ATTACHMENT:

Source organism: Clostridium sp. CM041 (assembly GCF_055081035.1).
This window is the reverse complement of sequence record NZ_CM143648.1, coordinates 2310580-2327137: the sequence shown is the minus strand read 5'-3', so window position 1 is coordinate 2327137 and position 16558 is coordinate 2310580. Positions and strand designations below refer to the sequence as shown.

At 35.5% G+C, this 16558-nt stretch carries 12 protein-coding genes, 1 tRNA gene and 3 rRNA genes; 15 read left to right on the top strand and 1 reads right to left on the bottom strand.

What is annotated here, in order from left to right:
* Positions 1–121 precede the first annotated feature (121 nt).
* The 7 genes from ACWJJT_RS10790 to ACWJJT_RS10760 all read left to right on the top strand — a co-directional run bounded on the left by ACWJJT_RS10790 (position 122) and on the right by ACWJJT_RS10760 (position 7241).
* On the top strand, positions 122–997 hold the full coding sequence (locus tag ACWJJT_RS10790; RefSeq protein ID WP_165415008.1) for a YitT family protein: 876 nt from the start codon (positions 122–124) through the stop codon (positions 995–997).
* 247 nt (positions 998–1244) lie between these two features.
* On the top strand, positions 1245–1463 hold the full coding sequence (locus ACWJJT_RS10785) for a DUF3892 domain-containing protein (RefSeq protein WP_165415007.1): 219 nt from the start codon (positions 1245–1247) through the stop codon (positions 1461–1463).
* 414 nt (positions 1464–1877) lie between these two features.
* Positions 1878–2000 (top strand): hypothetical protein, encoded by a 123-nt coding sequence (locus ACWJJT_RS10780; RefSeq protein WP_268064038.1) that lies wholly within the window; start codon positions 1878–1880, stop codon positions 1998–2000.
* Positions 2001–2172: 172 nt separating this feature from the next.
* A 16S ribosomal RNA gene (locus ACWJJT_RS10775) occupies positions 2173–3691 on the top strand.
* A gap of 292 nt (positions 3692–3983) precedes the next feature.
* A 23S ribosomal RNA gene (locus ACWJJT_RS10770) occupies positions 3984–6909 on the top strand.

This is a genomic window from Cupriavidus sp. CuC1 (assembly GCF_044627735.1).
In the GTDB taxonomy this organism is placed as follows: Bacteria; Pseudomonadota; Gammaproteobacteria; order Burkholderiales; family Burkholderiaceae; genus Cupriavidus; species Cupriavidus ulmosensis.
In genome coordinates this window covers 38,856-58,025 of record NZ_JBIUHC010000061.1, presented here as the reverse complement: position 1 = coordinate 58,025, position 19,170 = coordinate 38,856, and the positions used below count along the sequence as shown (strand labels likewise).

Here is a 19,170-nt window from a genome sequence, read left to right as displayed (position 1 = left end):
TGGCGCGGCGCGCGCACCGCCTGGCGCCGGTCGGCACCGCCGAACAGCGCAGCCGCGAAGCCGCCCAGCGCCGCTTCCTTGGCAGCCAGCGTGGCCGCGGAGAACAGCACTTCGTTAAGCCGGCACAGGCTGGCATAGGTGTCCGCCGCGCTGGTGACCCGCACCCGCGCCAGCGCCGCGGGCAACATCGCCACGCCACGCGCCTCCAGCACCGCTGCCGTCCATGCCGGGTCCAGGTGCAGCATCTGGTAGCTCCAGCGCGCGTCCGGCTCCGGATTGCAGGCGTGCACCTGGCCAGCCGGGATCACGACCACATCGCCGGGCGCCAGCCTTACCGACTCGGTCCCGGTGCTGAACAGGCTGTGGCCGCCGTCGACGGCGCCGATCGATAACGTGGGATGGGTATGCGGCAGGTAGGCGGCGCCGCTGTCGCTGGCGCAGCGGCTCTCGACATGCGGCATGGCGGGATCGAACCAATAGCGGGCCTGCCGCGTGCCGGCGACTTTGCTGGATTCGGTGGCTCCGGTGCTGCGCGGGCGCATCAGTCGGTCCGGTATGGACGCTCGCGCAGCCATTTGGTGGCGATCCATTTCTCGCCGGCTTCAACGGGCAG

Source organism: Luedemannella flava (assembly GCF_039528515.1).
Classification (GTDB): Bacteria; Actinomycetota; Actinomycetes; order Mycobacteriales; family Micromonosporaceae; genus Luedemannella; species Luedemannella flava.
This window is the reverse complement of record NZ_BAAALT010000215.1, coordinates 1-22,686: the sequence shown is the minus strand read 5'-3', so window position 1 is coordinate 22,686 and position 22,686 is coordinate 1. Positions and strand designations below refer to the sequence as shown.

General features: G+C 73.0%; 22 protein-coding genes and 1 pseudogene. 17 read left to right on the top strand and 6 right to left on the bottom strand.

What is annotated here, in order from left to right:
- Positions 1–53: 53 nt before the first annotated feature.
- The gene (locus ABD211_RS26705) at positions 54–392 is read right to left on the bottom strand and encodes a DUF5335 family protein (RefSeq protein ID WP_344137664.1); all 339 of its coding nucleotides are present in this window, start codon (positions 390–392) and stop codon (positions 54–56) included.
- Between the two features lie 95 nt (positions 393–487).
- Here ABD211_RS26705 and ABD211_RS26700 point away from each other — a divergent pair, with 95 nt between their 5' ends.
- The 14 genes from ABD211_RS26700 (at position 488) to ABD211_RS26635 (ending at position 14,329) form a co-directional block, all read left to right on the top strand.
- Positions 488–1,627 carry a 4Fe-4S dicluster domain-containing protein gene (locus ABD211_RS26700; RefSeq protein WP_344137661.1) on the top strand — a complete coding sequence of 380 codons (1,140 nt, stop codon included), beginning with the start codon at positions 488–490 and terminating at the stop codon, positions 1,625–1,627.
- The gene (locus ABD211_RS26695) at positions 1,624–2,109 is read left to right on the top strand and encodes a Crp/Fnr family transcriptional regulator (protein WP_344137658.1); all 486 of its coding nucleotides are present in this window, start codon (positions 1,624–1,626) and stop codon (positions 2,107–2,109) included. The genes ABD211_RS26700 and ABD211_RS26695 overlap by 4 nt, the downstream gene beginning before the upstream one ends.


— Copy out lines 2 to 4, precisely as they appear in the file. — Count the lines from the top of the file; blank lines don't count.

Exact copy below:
This window is the reverse complement of sequence record NZ_CM143648.1, coordinates 2310580-2327137: the sequence shown is the minus strand read 5'-3', so window position 1 is coordinate 2327137 and position 16558 is coordinate 2310580. Positions and strand designations below refer to the sequence as shown.

At 35.5% G+C, this 16558-nt stretch carries 12 protein-coding genes, 1 tRNA gene and 3 rRNA genes; 15 read left to right on the top strand and 1 reads right to left on the bottom strand.

What is annotated here, in order from left to right: